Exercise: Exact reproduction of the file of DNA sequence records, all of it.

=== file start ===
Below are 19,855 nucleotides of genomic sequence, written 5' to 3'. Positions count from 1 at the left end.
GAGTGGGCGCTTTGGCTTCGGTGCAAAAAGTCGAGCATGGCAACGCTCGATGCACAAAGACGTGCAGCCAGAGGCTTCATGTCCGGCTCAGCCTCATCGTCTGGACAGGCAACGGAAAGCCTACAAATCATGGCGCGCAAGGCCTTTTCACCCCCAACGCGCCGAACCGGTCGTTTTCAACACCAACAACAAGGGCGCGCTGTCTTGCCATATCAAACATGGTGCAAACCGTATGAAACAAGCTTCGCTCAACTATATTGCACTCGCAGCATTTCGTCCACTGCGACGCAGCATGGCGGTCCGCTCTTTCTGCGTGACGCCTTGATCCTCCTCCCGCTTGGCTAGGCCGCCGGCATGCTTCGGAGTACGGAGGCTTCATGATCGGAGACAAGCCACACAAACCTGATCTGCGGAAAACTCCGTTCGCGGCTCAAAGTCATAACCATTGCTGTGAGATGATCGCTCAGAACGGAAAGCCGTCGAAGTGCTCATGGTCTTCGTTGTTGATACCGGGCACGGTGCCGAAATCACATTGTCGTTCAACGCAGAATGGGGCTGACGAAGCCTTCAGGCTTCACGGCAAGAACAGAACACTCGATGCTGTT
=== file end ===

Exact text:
Below are 19,855 nucleotides of genomic sequence, written 5' to 3'. Positions count from 1 at the left end.
GAGTGGGCGCTTTGGCTTCGGTGCAAAAAGTCGAGCATGGCAACGCTCGATGCACAAAGACGTGCAGCCAGAGGCTTCATGTCCGGCTCAGCCTCATCGTCTGGACAGGCAACGGAAAGCCTACAAATCATGGCGCGCAAGGCCTTTTCACCCCCAACGCGCCGAACCGGTCGTTTTCAACACCAACAACAAGGGCGCGCTGTCTTGCCATATCAAACATGGTGCAAACCGTATGAAACAAGCTTCGCTCAACTATATTGCACTCGCAGCATTTCGTCCACTGCGACGCAGCATGGCGGTCCGCTCTTTCTGCGTGACGCCTTGATCCTCCTCCCGCTTGGCTAGGCCGCCGGCATGCTTCGGAGTACGGAGGCTTCATGATCGGAGACAAGCCACACAAACCTGATCTGCGGAAAACTCCGTTCGCGGCTCAAAGTCATAACCATTGCTGTGAGATGATCGCTCAGAACGGAAAGCCGTCGAAGTGCTCATGGTCTTCGTTGTTGATACCGGGCACGGTGCCGAAATCACATTGTCGTTCAACGCAGAATGGGGCTGACGAAGCCTTCAGGCTTCACGGCAAGAACAGAACACTCGATGCTGTT